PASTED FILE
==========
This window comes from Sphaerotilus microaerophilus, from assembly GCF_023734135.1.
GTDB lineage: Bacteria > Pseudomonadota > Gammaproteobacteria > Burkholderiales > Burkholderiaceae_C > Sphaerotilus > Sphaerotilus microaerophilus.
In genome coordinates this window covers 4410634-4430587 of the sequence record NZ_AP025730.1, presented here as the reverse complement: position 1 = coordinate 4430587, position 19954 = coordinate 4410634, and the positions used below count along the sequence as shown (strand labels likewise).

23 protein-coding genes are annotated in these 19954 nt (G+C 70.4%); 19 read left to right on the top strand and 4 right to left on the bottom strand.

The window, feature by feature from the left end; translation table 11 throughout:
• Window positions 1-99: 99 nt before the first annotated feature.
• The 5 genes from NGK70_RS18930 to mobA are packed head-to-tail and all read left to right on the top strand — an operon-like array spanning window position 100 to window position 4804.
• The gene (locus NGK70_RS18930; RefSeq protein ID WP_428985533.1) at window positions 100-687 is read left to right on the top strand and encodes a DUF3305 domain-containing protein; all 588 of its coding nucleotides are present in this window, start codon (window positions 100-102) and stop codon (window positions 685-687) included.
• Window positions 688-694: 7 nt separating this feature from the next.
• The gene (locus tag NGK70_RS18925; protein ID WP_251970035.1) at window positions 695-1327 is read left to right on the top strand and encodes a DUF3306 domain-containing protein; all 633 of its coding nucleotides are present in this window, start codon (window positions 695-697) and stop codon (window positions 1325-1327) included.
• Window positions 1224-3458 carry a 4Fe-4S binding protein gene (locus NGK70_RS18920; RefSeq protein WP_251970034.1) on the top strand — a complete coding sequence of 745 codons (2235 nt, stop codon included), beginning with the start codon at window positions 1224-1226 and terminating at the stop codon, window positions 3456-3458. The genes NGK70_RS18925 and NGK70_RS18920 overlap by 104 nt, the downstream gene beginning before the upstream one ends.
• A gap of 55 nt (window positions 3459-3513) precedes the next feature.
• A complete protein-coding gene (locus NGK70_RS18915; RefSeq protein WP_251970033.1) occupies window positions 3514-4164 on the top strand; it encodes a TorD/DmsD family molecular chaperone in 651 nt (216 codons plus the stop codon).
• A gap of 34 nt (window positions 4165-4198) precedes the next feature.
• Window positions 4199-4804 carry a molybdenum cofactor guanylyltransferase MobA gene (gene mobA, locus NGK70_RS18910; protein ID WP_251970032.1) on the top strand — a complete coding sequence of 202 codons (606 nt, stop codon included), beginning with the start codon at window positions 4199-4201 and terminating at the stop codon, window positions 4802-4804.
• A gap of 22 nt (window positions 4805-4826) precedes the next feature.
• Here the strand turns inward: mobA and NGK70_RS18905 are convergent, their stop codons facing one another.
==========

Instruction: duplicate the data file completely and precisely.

This window comes from Sphaerotilus microaerophilus, from assembly GCF_023734135.1.
GTDB lineage: Bacteria > Pseudomonadota > Gammaproteobacteria > Burkholderiales > Burkholderiaceae_C > Sphaerotilus > Sphaerotilus microaerophilus.
In genome coordinates this window covers 4410634-4430587 of the sequence record NZ_AP025730.1, presented here as the reverse complement: position 1 = coordinate 4430587, position 19954 = coordinate 4410634, and the positions used below count along the sequence as shown (strand labels likewise).

23 protein-coding genes are annotated in these 19954 nt (G+C 70.4%); 19 read left to right on the top strand and 4 right to left on the bottom strand.

The window, feature by feature from the left end; translation table 11 throughout:
• Window positions 1-99: 99 nt before the first annotated feature.
• The 5 genes from NGK70_RS18930 to mobA are packed head-to-tail and all read left to right on the top strand — an operon-like array spanning window position 100 to window position 4804.
• The gene (locus NGK70_RS18930; RefSeq protein ID WP_428985533.1) at window positions 100-687 is read left to right on the top strand and encodes a DUF3305 domain-containing protein; all 588 of its coding nucleotides are present in this window, start codon (window positions 100-102) and stop codon (window positions 685-687) included.
• Window positions 688-694: 7 nt separating this feature from the next.
• The gene (locus tag NGK70_RS18925; protein ID WP_251970035.1) at window positions 695-1327 is read left to right on the top strand and encodes a DUF3306 domain-containing protein; all 633 of its coding nucleotides are present in this window, start codon (window positions 695-697) and stop codon (window positions 1325-1327) included.
• Window positions 1224-3458 carry a 4Fe-4S binding protein gene (locus NGK70_RS18920; RefSeq protein WP_251970034.1) on the top strand — a complete coding sequence of 745 codons (2235 nt, stop codon included), beginning with the start codon at window positions 1224-1226 and terminating at the stop codon, window positions 3456-3458. The genes NGK70_RS18925 and NGK70_RS18920 overlap by 104 nt, the downstream gene beginning before the upstream one ends.
• A gap of 55 nt (window positions 3459-3513) precedes the next feature.
• A complete protein-coding gene (locus NGK70_RS18915; RefSeq protein WP_251970033.1) occupies window positions 3514-4164 on the top strand; it encodes a TorD/DmsD family molecular chaperone in 651 nt (216 codons plus the stop codon).
• A gap of 34 nt (window positions 4165-4198) precedes the next feature.
• Window positions 4199-4804 carry a molybdenum cofactor guanylyltransferase MobA gene (gene mobA, locus NGK70_RS18910; protein ID WP_251970032.1) on the top strand — a complete coding sequence of 202 codons (606 nt, stop codon included), beginning with the start codon at window positions 4199-4201 and terminating at the stop codon, window positions 4802-4804.
• A gap of 22 nt (window positions 4805-4826) precedes the next feature.
• Here the strand turns inward: mobA and NGK70_RS18905 are convergent, their stop codons facing one another.